It was no Bretton Woods II. But the Washington economic summit may have made history by, in essence, expanding the world's financial board of directors – and starting a process that could lead to more coordinated global action on the current crisis in months to come.
Summit leaders agreed to hold a follow-up meeting on April 20. By then, the US will be led by a new Obama administration, which may be more inclined than its Bush predecessor to accept international financial regulatory reforms.
That doesn't mean that a President Obama will accept the sort of cross-border financial regulation that Europeans have long pushed for, say analysts. But it may mean that at the least he will accept a larger role for the International Monetary Fund (IMF) and other global institutions.
"You can expect that the [Obama] administration will listen and be more responsive precisely to where it is that America's actions fit into the larger global context," said Colin Bradford, a Brookings Institution expert on international economics, at a seminar on the Washington summit.
Bretton Woods was the seminal 1944 conference held at Bretton Woods, N.H., where 44 nations drew up the postwar global financial order. They created the IMF and the World Bank at that meeting, among other things.
The Nov. 14 and 15 Washington discussions were not designed to reach those heights. Instead, their purposes seemed as much political as technical, with leaders from Nicolas Sarkozy of France to China's President Hu Jintao talking about domestic financial rescue measures they have already taken.
President Bush served as host and made a forceful appeal to world leaders that they not try to reinvent the free-market system.
"There was a common understanding that all of us should promote pro-growth economic policy," said Mr. Bush after the sessions. "There is more work to be done and there will be further meetings, sending a clear signal that a [single] meeting is not going to solve the world's problems."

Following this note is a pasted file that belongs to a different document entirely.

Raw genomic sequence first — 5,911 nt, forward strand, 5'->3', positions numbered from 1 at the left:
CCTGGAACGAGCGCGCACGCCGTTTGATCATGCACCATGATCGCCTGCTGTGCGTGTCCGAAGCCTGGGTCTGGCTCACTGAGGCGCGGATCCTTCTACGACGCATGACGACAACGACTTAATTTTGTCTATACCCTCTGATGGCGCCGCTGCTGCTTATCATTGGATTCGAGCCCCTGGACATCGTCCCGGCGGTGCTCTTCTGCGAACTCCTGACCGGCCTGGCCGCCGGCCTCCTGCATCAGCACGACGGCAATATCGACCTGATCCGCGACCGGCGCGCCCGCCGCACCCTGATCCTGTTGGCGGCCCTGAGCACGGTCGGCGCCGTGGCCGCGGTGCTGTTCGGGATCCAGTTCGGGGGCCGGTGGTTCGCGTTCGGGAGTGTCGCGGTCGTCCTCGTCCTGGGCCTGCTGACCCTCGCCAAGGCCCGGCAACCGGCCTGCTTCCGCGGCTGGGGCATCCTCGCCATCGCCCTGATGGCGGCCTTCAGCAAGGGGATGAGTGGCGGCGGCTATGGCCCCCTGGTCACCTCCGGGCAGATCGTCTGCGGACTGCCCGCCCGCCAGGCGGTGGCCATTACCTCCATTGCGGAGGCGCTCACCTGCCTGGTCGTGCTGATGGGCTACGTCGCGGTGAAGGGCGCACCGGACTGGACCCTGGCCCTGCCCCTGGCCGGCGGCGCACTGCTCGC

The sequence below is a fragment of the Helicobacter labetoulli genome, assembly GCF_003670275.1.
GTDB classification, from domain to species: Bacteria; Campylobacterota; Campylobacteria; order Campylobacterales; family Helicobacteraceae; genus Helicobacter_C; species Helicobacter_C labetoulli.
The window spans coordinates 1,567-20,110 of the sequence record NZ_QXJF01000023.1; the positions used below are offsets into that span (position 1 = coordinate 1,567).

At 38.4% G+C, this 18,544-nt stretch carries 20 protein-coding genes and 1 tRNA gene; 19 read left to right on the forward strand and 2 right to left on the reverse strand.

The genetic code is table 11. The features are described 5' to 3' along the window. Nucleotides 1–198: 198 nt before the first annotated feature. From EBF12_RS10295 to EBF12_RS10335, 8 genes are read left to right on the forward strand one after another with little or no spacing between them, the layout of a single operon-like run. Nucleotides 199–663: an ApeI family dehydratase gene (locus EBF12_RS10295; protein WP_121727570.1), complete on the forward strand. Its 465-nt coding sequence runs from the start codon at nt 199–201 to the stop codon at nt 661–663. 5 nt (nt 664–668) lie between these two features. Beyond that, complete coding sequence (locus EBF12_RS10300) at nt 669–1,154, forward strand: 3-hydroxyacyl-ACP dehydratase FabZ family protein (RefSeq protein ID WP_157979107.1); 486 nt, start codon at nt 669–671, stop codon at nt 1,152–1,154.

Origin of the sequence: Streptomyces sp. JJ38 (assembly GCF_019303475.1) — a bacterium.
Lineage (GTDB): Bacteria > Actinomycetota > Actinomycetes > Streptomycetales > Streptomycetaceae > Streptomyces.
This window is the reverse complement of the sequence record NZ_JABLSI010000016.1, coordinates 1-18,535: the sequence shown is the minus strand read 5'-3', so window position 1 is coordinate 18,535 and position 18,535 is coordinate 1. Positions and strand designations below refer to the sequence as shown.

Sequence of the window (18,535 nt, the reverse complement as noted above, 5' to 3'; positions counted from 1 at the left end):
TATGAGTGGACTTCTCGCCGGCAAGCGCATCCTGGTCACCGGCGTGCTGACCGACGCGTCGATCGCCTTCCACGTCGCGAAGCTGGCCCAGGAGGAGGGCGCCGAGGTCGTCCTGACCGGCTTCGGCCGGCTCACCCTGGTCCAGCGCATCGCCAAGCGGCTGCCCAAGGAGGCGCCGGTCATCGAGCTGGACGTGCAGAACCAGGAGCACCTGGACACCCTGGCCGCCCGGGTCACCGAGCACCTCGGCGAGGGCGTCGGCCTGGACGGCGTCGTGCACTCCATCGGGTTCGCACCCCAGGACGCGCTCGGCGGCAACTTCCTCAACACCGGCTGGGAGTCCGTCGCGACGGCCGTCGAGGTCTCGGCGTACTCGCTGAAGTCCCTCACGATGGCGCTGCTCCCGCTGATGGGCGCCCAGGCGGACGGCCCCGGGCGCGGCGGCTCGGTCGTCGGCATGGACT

In a postmeeting communiqué, leaders of the assembled group of G-20 nations said they agreed a broader policy response is needed to combat the current global economic crisis, based on "closer macroeconomic cooperation."
Listing a series of general principles, the leaders pledged to strengthen the transparency of their financial markets and their own regulatory regimes, among other things.
They also agreed to look at executive pay levels to see if those had contributed to the crisis, and to try to tighten regulations on credit default swaps, complex derivatives that may have helped credit problems cascade through the world financial system.
World Bank President Robert Zoellick said the summit was a positive start. He praised China's $580 billion stimulus package and called on other nations to initiate government spending initiatives of their own.
"What matters now are the follow-up actions," said Mr. Zoellick.
Zoelick's singling-out of China for praise in some ways was indicative of the importance of the meeting. It may have marked a passage of sorts, with the old G-7 major industrialized nations supplanted as a steering group by the larger G-20, which includes the G-7, members of the European Union, and major emerging economies such as China, India, Russia, and South Korea.
This is important because these countries have deserved a seat at the global economic table, said Eswar Prasad, a Brookings Institution senior fellow on international economics, at the Brookings seminar.
"The big issue is whether they [will] have the influence that goes with it, and I think that will require a much more substantive change ... in the way the major economies of the G-8 deal with these [emerging nation] economies," said Mr. Prasad.
The scheduled April meeting is likely to be a G-20 conference also. The old G-7 may now become something like a caucus within that larger group.
With this change the world may now confront a particular, important issue.
"That is how to integrate Asia into what has been a transatlantic-biased world of the IMF, the World Bank, and the G-7 ... summits," said Brookings' Mr. Bradford.
Given his preelection rhetoric, it may be likely that President-elect Obama will embrace the expansion of this exclusive world club. Mr. Obama himself did not attend the meeting, saying it would be inappropriate. Instead, he dispatched a team of emissaries, including former Secretary of State Madeleine Albright.
European nations have long been more comfortable with the idea of cross-border regulation than has the United States. Despite the replacement of a Republican administration with a Democratic one, this is unlikely to change, according to some experts.
But Obama is likely to accept deeper regulatory reforms at the national level, said Mr. Setser. And his administration is likely to be more willing to join in some new coordinated global effort to use government stimulus efforts to try to limit the extent of the world's downturn.
Obama signaled as much in a radio address over the weekend.
"If Congress does not pass an immediate plan that gives the economy the boost it needs, I will make it my first order of business as president," he said.r Associated Press material was used in this report.